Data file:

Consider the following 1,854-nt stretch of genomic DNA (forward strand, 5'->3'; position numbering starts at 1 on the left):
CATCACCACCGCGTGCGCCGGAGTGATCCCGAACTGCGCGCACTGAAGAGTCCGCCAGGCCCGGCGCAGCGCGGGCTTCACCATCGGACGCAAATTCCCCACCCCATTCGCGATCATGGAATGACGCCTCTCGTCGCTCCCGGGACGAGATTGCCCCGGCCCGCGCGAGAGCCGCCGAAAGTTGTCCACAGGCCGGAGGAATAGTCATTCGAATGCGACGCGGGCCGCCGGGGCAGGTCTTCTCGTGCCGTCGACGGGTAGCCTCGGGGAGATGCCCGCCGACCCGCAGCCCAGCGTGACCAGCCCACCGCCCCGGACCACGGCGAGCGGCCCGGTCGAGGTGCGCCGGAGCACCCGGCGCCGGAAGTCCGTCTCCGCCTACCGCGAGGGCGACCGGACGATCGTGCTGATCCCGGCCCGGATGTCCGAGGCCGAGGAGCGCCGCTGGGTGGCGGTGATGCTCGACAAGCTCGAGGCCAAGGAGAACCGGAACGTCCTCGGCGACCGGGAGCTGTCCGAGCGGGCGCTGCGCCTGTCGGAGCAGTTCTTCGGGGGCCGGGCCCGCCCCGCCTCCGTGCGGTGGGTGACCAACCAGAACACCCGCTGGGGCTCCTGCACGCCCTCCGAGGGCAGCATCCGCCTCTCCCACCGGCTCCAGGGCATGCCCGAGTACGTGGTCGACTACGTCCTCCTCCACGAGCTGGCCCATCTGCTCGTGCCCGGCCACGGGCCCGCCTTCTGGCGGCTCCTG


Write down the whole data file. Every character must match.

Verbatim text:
Consider the following 1,854-nt stretch of genomic DNA (forward strand, 5'->3'; position numbering starts at 1 on the left):
CATCACCACCGCGTGCGCCGGAGTGATCCCGAACTGCGCGCACTGAAGAGTCCGCCAGGCCCGGCGCAGCGCGGGCTTCACCATCGGACGCAAATTCCCCACCCCATTCGCGATCATGGAATGACGCCTCTCGTCGCTCCCGGGACGAGATTGCCCCGGCCCGCGCGAGAGCCGCCGAAAGTTGTCCACAGGCCGGAGGAATAGTCATTCGAATGCGACGCGGGCCGCCGGGGCAGGTCTTCTCGTGCCGTCGACGGGTAGCCTCGGGGAGATGCCCGCCGACCCGCAGCCCAGCGTGACCAGCCCACCGCCCCGGACCACGGCGAGCGGCCCGGTCGAGGTGCGCCGGAGCACCCGGCGCCGGAAGTCCGTCTCCGCCTACCGCGAGGGCGACCGGACGATCGTGCTGATCCCGGCCCGGATGTCCGAGGCCGAGGAGCGCCGCTGGGTGGCGGTGATGCTCGACAAGCTCGAGGCCAAGGAGAACCGGAACGTCCTCGGCGACCGGGAGCTGTCCGAGCGGGCGCTGCGCCTGTCGGAGCAGTTCTTCGGGGGCCGGGCCCGCCCCGCCTCCGTGCGGTGGGTGACCAACCAGAACACCCGCTGGGGCTCCTGCACGCCCTCCGAGGGCAGCATCCGCCTCTCCCACCGGCTCCAGGGCATGCCCGAGTACGTGGTCGACTACGTCCTCCTCCACGAGCTGGCCCATCTGCTCGTGCCCGGCCACGGGCCCGCCTTCTGGCGGCTCCTG